“Forecast,” Gabriel Kuri’s current exhibition at the Museo Jumex in Mexico City, is his first institutional survey in the country where he grew up. Featuring more than 50 works, including three new pieces, the show centers around the idea of art as a “forecast” that might predict and imagine what is to come. The museum’s chief curator Kit Hammonds, who organized the exhibition, has said, “Kuri’s work signals an engagement with the contemporary world, where the ideals of the modern…world have turned somewhat surreal.” Gabriel Kuri lives and works in Brussels, Belgium.
Robert Preece: You left Mexico when you were in your 20s to study for a master’s at Goldsmiths College in London. How does it feel to have your first museum survey in the country now?
Gabriel Kuri: It is a big deal. I felt a huge debt that kept accumulating, so it really feels like the right way to begin paying it back. It was an interesting challenge to think about how to present myself. I wanted to show what I do, but we avoided using chronology to do so. Instead, we focused on recent work, mainly from the last 10 years. And there was the limitation of space—700 square meters is generous, but once you begin working through the checklist, the space fills up quickly.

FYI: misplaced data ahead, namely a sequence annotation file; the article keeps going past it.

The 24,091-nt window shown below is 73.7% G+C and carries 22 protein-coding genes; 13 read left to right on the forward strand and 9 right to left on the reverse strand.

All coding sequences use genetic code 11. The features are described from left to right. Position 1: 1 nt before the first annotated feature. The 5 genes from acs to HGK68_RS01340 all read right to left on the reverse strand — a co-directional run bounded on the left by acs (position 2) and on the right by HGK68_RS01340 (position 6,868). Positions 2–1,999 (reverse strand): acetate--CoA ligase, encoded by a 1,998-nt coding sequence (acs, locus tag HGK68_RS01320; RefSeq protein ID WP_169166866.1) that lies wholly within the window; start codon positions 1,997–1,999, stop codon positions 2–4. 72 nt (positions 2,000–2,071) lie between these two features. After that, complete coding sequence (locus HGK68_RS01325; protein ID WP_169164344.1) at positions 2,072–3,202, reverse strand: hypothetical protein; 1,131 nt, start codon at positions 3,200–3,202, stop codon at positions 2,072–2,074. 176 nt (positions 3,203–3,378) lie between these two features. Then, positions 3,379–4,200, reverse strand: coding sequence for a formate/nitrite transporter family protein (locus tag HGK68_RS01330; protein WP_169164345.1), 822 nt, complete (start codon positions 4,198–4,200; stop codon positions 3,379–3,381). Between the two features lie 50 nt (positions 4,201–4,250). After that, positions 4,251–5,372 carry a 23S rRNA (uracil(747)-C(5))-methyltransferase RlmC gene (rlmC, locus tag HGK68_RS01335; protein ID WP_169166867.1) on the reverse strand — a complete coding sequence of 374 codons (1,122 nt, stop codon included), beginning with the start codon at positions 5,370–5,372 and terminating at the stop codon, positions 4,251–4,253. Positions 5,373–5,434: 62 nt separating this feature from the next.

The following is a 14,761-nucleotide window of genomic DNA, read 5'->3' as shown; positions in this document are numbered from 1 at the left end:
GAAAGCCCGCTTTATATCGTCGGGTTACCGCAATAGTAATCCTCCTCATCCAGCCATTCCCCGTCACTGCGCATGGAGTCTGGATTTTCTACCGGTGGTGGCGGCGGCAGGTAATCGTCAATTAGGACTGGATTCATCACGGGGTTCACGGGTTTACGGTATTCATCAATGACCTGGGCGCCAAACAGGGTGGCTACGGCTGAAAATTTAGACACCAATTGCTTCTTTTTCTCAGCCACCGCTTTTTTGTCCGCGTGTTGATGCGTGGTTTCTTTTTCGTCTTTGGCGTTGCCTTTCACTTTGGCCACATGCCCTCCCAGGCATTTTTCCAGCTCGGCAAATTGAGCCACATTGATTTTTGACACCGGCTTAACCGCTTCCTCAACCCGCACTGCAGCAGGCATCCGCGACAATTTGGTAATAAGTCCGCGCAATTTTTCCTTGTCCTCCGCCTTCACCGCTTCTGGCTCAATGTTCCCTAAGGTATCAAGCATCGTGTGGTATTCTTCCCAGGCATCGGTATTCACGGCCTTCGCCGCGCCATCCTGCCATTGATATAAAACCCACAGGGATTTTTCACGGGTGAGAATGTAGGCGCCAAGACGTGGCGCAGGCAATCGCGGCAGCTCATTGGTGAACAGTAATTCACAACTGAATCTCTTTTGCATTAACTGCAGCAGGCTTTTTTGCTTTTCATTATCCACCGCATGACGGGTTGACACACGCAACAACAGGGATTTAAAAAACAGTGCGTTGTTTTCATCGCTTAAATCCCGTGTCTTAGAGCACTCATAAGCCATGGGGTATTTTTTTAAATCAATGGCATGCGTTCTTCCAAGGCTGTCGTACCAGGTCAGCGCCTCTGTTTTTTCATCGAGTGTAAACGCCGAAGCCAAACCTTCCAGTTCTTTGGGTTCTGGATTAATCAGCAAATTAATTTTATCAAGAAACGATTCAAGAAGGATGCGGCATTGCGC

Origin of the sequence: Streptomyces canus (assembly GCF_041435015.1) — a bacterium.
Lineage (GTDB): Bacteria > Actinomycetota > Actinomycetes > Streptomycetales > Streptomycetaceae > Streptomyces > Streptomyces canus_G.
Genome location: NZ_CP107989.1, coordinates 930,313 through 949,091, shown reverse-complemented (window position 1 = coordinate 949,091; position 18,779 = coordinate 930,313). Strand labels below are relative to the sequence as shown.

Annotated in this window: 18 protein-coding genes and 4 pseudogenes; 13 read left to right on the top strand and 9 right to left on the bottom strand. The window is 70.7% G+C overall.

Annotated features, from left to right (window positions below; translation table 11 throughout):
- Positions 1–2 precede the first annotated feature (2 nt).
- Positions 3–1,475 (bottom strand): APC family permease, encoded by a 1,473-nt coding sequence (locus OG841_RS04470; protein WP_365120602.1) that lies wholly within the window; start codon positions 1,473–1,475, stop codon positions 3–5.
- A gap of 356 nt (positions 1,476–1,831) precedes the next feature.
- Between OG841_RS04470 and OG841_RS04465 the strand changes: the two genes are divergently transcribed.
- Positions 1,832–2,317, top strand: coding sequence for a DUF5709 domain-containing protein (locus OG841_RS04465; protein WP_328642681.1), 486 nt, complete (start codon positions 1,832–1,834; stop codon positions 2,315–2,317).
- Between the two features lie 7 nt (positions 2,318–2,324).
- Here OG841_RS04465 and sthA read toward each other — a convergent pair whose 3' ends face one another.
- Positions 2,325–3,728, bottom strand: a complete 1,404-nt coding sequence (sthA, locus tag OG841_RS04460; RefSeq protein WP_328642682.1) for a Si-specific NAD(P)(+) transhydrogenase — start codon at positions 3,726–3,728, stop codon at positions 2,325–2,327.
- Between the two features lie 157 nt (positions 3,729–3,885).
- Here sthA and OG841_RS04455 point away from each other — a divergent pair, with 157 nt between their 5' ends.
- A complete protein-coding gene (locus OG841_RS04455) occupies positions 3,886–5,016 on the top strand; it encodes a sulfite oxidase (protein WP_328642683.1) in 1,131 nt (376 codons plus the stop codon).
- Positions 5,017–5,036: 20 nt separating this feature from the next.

I left for London in the 1990s, then I went back to Mexico for five pretty important years between 1998 and 2003. Then I left again for Brussels, but I return intermittently for projects at the kurimanzutto gallery and to catch up with my peers. This larger show feels like a return in form, and the purposeful reigniting of a conversation. The museum is visited by more than 2,000 people every day, and most of the audience is quite young, which is particularly exciting.
RP: How does the concept of “Forecast” relate to the exhibited works?
GK: We discarded the idea of a show that looked back, thinking instead that we could ask viewers to invert the gaze, looking forward and focusing on works that could be thought of as forms of prediction, or embodiments of what may come. This was an open-ended framework, which allowed pieces of different forms and materials to be included, but it was still a focused enough structure to stop us from bringing in works that would send the script in directions we couldn’t cover within the limited area.